Ben chuckled and shook his head, looking out the window and letting Jill type. The rain had actually gotten worse, and Ben hadn’t even noticed. He’d been too distracted by his new friend—was Jill even his friend? Acquaintance would do for now, though Ben hoped it wouldn’t stay that way for long. He couldn’t remember the last time he’d ever held a conversation with someone new for more than two minutes. There was something special about Jill, and Ben really liked her, to say the least.
Klaus did always tell him to go out and make some friends for once.
Ben tried to give some of his attention to the raindrops rolling down the window, but it was just like his book all over again; his thoughts simply travelled elsewhere.
He felt a bump on his side, and jumped, before realising it was just Jill showing him something on her phone.
“Keechie is going to kill me,” she said.
Ben leaned a bit closer to her, so he could take a better look at the text on-screen.
Keechaw: sure u didnt ditch me 2 hang w/ anyone else?
God, it was just like reading one of Klaus’ texts. He rolled his eyes and fell against his seat, giving Jill some space. She gave him a quick smile, then turned off her phone and shoved it in her pocket, also leaning back.
“Aren’t you gonna respond?” Ben asked.
Jill shrugged. “He leaves me on read all the time, he can last ten minutes without me.”
As if on cue, Ben’s phone went off. He ignored it the first time, but after a minute, it pinged again and again, until there was no denying who was texting him. With a groan, he took out his phone from his leather jacket and looked at the texts.
Klauzoo: did you get my tart
Klauzoo: davey baked it just for me
Klauzoo: ben. the tart.
Klauzoo: ben this isn’t a JOKE, you promised
Klauzoo: im gonna shit on your bed if you don’t respond
Ben shook his head and angrily typed back.
You: I got your stupid tart, now shut up and stop spamming me
Klauzoo: okay darlin don’t forget the choccy milk xoxoxo
You: You’re LACTOSE INTOLERANT, leave me alone
Ben shoved his phone in his pocket with another groan and sighed apologetically. “Sorry, that was my sibling,” he said.
“No worries,” Jill said with a smile. “The roommate one?”
Ben nodded. “That’d be Klaus, yes,” he said. “I don’t know if you’ve been to the coffee shop across the bookstore yet.”
Jill nodded. “Just this morning, actually… and every morning before that.”
Ben laughed. “Well, Dave does make good coffee.”
“Oh, do you guys know each other?”
“Since I started working at the bookstore, yeah.” When Ben had accepted the job, he’d been in desperate need of money to afford college. It’d been hard, at first, going back and forth around the city all day, but Dave was one of the people that made it easier. Ben got his coffee from him every morning, and soon enough, they became really close friends. He never once thought, back then, that four years later, he’d still be working at the same bookstore, full-time. “He’s also my in-law.”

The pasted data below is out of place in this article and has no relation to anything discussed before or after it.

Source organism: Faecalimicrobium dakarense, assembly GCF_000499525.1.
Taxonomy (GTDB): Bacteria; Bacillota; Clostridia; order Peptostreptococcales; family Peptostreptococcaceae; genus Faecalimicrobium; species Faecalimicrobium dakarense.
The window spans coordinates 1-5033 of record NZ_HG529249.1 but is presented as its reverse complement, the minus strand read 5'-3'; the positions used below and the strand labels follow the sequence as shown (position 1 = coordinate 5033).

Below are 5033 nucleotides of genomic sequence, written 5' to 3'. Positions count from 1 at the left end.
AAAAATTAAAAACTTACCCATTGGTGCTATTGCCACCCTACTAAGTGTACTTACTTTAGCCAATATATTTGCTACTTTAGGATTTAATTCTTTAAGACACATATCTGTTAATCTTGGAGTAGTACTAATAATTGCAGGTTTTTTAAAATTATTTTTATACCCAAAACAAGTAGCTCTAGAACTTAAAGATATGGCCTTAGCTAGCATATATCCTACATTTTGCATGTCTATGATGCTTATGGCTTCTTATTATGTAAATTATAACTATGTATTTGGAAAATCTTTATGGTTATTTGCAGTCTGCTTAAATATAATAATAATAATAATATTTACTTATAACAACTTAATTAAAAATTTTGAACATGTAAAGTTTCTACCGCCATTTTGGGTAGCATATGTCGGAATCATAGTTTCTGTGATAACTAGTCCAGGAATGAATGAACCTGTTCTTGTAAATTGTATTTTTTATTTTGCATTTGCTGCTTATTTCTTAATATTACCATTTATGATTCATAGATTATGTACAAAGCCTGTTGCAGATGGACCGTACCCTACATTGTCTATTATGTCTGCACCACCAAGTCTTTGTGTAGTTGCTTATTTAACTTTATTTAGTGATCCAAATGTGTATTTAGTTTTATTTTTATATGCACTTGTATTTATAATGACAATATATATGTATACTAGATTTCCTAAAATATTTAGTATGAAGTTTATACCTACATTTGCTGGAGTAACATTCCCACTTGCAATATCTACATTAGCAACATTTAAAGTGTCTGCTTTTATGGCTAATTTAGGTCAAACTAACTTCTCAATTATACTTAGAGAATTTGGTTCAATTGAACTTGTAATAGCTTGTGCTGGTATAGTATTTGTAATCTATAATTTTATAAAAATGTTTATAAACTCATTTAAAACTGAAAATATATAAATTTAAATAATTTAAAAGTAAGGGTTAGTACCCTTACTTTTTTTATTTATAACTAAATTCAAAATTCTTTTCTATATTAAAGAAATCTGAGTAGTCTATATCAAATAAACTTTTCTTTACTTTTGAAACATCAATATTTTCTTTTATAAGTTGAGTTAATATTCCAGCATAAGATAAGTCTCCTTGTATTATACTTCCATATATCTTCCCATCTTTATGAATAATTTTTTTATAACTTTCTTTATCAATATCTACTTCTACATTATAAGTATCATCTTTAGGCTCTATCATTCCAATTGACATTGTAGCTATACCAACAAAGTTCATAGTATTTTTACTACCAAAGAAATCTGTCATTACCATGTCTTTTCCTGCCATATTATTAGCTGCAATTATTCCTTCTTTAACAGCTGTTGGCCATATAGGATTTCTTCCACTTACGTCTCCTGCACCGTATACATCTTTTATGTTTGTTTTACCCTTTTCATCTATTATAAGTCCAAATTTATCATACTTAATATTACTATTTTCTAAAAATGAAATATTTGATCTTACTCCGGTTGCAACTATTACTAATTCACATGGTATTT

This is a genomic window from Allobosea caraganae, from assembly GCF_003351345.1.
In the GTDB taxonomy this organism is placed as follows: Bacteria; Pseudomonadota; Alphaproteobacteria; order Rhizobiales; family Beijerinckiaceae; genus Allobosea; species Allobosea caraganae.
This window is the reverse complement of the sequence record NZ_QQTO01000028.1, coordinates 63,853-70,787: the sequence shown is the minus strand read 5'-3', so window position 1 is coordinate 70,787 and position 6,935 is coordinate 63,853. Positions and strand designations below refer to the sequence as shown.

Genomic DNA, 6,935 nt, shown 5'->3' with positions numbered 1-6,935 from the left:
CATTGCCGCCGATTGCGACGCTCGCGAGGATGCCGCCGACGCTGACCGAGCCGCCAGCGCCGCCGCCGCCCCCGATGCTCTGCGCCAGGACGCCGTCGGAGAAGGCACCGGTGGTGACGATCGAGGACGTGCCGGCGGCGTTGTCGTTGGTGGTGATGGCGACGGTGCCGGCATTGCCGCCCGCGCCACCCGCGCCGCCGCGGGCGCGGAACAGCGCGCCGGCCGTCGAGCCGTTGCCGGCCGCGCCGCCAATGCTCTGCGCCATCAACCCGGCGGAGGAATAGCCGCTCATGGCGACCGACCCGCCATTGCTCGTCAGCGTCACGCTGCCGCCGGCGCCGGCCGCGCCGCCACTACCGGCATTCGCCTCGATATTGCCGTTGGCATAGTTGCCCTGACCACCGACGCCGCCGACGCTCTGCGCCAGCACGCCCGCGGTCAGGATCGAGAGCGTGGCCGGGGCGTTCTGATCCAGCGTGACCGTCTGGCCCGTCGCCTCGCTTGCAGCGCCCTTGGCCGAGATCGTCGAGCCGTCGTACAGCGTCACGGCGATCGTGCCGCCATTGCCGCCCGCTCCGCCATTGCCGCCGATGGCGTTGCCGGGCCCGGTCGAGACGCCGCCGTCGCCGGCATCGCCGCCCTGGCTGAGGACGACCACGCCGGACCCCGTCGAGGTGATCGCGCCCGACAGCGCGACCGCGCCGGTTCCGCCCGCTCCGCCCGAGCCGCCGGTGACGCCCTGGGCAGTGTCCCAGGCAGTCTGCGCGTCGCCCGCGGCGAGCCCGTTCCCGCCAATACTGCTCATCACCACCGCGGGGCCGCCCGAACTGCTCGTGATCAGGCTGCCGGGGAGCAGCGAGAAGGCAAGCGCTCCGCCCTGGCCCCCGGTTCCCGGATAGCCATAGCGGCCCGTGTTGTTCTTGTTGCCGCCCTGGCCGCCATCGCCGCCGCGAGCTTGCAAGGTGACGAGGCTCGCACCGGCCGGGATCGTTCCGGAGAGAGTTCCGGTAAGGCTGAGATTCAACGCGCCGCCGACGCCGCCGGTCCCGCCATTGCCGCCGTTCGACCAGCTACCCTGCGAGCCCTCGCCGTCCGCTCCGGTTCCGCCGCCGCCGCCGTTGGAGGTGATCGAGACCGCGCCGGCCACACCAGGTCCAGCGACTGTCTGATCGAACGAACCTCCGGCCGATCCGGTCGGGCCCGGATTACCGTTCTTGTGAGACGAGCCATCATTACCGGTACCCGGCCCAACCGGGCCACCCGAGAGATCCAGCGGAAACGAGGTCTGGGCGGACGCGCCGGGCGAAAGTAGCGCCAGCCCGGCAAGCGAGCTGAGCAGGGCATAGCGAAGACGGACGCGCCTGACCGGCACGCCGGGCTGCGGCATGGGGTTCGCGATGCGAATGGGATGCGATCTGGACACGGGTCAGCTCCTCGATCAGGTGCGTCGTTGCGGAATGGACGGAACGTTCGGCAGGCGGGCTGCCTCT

“Holy shit, are he and Klaus married?”
“What?” Ben stared at her dumbfounded. “Married? Why would they—Oh! Oh, no, no,” he laughed. “I mean, sometimes it’s almost like they are, it’s why I call him that. They hit it off the moment I introduced them, and they’ve been dating for almost three years, but Christ, I can’t imagine Klaus getting marr—actually, no. I definitely can.”
Jill laughed too then. “You two seem very close. Having a sibling must be a lot of fun.”
“Ehhh… Not when they’re trying to turn you into a tart courier, they’re not.”
Jill laughed again, but stood up, and Ben gave her a questioning look. “My stop’s coming up next,” she said.
“Oh.” Ben tried to hide his disappointment—since when was he disappointed about saying goodbye to someone he just met—but it didn’t quite work. He cleared his throat. “Well, this has been fun.”
Jill smiled. “It really has.”
“I hope, uh, you have fun with your friend.”
“Thank you,” she said, tugging some of the hair that had gone loose behind her air. She gestured at Ben. “And good luck with the tart!”
“The tart, yes!” Ben said. “Thank you! I think I’ll manage, probably. You never know with Klaus, he’s… well, Klaus—” Stop talking. “—but I survived this long so I must be doing something right—” Seriously. Shut up. “—even though he keeps driving me completely insane—”
The bus came to a halt.
Excellent. Ben had started rambling about his sibling. Somehow Klaus managed to make things awkward without even being there.
“I should get going,” Jill said, pointing at the door.
“Yes, yes, sorry of course,” Ben said. The stared at each other for a few seconds, before Ben decided it was time to further embarrass himself by forcing another laugh. “Well, you know where to find me!”
“Yeah!” Jill said, with an equally awkward tone. She took a step closer to the door, then turned to him one more time. “Bye, Ben.”
Ben smiled at her in return. He’d said enough stupid things for one day. But as the seconds went by, and Jill started stepping out of the bus, Ben couldn’t help but think back to how she was when he first met her, coated by the rain. And as the doors started to close, Ben got up again, preventing them from shutting with his hand. “Jill, wait!”
Jill stopped and turned around, and even though the rain was dying out again, she was already a bit wet.
He cursed under his breath and reached out for his umbrella, passing it on to her. “Here.”
Jill inspected it closely, then looked back at him. “What about you?”
“I have millions,” he said. For the first time in his life, he thanked his father for owning an umbrella manufacturing corporation.
A smile tugged at Jill’s lips again. “Thank you.”
The doors to the bus closed again, separating the two. Ben returned the smile, and continued waving at her until she was out of sight. When he went back to his seat to finish his novel, the words still hadn’t come back.
Strangely enough, Ben didn’t mind.
It was a rainy day, after all, and Ben liked rainy days the best.